Lose weight and get fit!
Eat healthier and diet.
Get out of debt and save money!
According to Time, these are five of the top 10 most commonly broken New Year’s resolutions.
Soooooooo…have you complied your list of New Year’s resolutions yet?
Before you do, allow yours truly to avail you of some pertinent, rather “innerestin’” facts!
Fifty percent of all Americans make at least one New Year’s resolution. But here’s the Big Q (question): how many of us actually make it past the finish line?
Psychologist and researcher Richard Wiseman tracked the success of 3,000 individuals’ New Year’s resolutions. And, what did he find?
That only a mere 12 percent of them managed to achieve what they had set out to do.
Well, according to author Ray B. Williams, “Timothy Pychyl, a professor of psychology at Carleton University in Canada, says that resolutions are a form of ‘cultural procrastination’, an effort to reinvent oneself. People make resolutions as a way of motivating themselves, he says. Pychyl argues that people aren’t ready to change their habits, particularly bad habits, and that accounts for the high failure rate.”
Williams adds, “Another reason, says Dr. Avya Sharma of the Canadian Obesity Network, is that people set unrealistic goals and expectations in their resolutions.”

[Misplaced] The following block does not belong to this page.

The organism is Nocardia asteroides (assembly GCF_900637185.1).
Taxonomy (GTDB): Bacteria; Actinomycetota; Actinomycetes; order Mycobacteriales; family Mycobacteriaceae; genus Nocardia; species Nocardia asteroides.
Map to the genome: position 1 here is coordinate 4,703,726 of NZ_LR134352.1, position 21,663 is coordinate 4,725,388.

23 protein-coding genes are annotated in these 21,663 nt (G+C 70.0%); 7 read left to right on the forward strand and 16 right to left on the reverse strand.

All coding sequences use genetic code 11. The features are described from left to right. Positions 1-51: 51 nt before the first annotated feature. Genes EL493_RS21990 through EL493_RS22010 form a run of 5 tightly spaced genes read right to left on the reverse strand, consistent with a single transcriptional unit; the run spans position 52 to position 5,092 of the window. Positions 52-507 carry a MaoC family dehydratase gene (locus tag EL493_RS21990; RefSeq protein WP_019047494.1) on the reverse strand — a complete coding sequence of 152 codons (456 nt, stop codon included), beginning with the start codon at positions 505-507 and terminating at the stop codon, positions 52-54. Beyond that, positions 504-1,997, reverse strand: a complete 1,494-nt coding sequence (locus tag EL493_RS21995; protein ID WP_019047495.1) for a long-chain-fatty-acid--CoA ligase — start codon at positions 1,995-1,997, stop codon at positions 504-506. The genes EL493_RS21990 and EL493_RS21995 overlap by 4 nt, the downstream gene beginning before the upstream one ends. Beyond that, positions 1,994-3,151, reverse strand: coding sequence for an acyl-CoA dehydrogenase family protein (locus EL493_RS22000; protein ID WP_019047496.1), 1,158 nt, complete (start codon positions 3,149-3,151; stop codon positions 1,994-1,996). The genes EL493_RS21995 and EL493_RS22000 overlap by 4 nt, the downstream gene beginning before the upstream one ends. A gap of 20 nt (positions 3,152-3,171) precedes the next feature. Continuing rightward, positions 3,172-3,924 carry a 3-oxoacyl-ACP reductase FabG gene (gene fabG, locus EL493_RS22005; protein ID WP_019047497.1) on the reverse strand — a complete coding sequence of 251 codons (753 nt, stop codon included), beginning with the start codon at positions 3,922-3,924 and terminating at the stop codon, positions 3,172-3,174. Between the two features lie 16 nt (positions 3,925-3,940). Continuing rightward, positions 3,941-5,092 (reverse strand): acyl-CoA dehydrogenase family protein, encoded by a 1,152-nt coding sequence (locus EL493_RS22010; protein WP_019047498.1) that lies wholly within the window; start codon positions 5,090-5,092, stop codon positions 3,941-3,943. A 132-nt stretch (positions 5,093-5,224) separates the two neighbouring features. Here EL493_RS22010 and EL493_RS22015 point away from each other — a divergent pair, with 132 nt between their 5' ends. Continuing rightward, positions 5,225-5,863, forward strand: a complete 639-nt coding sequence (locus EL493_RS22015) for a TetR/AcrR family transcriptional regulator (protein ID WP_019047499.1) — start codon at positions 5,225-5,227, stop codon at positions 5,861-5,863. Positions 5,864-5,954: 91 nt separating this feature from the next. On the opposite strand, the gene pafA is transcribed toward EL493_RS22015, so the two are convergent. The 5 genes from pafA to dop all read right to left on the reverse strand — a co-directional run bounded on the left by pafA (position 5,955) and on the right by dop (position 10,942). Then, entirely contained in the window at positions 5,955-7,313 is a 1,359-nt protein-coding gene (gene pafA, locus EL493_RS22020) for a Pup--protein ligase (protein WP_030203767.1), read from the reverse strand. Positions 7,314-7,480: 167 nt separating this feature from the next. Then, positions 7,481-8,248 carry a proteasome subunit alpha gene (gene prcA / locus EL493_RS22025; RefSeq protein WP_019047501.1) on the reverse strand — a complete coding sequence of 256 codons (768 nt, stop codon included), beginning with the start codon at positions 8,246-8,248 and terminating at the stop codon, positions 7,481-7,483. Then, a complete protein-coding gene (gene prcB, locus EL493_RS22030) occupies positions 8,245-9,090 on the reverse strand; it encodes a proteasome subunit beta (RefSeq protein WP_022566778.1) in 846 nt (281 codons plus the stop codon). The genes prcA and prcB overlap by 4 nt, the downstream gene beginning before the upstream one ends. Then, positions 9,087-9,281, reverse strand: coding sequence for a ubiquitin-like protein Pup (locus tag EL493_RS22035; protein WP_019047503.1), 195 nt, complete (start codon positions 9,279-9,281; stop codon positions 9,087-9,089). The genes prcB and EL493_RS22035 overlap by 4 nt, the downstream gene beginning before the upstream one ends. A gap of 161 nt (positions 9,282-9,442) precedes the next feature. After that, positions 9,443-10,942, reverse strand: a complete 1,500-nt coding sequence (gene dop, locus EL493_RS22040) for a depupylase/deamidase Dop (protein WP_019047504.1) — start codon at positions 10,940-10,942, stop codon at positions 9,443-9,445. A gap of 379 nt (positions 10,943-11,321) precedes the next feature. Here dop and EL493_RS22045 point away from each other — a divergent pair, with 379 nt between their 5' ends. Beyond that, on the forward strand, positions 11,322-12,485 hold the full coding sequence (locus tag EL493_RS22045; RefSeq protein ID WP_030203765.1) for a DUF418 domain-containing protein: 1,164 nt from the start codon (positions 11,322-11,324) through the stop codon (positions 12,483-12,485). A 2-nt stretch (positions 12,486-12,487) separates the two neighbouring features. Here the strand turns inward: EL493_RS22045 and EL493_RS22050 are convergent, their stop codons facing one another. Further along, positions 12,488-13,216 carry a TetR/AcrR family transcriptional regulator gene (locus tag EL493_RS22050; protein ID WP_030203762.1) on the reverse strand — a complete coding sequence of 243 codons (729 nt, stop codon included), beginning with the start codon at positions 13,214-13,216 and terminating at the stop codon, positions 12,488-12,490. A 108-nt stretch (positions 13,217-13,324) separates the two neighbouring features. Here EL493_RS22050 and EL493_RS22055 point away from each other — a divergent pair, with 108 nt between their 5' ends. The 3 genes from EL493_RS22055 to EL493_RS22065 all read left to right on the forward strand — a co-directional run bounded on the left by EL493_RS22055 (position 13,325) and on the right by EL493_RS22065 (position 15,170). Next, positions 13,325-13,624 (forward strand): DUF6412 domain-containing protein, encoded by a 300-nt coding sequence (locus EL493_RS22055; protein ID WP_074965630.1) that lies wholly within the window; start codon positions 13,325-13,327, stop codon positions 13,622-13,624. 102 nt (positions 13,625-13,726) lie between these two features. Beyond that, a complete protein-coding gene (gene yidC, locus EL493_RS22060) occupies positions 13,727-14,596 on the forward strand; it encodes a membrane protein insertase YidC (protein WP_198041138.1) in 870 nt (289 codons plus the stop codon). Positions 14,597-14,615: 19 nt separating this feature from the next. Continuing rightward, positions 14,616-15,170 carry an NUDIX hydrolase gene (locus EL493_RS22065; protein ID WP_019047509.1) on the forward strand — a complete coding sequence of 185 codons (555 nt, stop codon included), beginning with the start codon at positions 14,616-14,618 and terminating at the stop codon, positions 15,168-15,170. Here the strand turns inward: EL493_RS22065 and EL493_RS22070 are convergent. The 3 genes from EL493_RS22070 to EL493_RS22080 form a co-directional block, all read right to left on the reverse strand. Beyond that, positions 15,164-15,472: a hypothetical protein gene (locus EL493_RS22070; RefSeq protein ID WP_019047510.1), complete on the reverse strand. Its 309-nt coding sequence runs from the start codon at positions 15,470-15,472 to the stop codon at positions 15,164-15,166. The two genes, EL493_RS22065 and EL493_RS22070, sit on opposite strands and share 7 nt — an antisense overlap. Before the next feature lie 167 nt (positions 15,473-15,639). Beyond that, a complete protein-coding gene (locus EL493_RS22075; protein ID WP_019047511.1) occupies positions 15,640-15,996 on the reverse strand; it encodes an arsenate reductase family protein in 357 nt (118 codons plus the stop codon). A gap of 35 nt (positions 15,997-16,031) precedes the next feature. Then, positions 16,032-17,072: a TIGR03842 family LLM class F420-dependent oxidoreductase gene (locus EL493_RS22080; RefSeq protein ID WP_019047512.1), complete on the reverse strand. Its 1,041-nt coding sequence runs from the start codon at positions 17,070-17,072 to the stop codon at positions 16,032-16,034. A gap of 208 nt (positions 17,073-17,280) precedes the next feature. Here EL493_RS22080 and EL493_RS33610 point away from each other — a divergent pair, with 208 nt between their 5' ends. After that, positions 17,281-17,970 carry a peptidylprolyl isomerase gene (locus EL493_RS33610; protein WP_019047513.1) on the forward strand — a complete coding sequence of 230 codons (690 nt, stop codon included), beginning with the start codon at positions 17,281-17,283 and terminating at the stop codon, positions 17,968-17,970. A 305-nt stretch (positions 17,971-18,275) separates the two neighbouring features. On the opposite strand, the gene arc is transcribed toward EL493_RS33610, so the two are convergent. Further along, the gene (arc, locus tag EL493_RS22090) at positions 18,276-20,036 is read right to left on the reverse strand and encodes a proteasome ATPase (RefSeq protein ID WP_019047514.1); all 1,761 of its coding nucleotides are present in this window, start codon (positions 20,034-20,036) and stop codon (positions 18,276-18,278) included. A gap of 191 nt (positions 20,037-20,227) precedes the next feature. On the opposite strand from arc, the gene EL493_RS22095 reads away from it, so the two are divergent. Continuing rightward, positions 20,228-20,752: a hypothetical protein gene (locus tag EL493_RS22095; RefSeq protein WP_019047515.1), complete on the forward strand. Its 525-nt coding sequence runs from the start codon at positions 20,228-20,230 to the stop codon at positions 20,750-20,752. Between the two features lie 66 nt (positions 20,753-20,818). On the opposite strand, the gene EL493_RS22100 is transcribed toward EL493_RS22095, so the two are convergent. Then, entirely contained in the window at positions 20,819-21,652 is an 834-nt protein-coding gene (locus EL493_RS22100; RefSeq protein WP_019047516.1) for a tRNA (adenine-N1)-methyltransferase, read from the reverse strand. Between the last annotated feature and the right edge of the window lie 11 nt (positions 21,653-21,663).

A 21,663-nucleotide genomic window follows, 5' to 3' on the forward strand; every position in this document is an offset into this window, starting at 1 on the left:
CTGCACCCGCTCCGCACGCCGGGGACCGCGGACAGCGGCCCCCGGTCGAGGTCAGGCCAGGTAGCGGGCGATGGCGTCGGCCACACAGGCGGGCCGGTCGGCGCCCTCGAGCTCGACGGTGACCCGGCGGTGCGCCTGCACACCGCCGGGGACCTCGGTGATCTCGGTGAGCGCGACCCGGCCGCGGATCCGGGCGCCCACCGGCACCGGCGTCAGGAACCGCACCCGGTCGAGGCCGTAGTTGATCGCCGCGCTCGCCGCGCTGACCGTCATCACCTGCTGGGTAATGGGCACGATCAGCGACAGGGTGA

This striking failure rate can also be anatomical. According to author Leo Widrich, willpower is required if we are to adhere to our resolutions. “Your brain cells that operate willpower are located in the prefrontal cortex, which is the area right behind your forehead. That particular area of the brain is also responsible for staying focused, handling short-term memory and solving abstract tasks for example.”
Hence, when you make a New Year’s resolution, an enormous degree of willpower is required. “It’s an amount that your brain simply can’t handle,” Widrich explains. He adds that the prefrontal cortex that handles will power is “like a muscle that needs to be trained.”
So then: just how you stick to your resolution(s)? Widrich reveals how.
Pick only one resolution. “As Stanford’s (University) Prof. (Baba) Shiv explained with his ‘cognitive overload’ experiment, sticking to more than one New Year’s Resolution is near impossible for your brain to handle. Instead…pick the one thing that’s most important for you. Then, let go of everything else.”
Take baby steps—make it a tiny habit. “Now that you’ve picked one resolution, make sure to break it down as far as you can, to the simplest task possible.”
Hold yourself accountable for what you want to change: tell others or write it down. “The people around you can have a significant impact on your behavior. So if you tell some of your friends and family about the new tiny habit you’ve created, you are much more likely to stick to it.” Widrich adds, “Another hint here is that writing it down not only makes you more likely to succeed with your new habit and on top of that, increases your overall happiness.”
Focus on the carrot, not the stick—positive feedback and rewards increase your chance of success. “A powerful study from the University of Chicago outlines how clearly positive feedback on any of your new habits will increase the likelihood of your success with your new habits and resolutions.” Adds Widrich, “Treating yourself to an unhealthy snack after a few days of successful diet habit changes is more than appropriate if you really want to make it through the other end.”
Now that you’re locked, loaded and ready, make that resolution—or resolutions!
And stick to it—or them!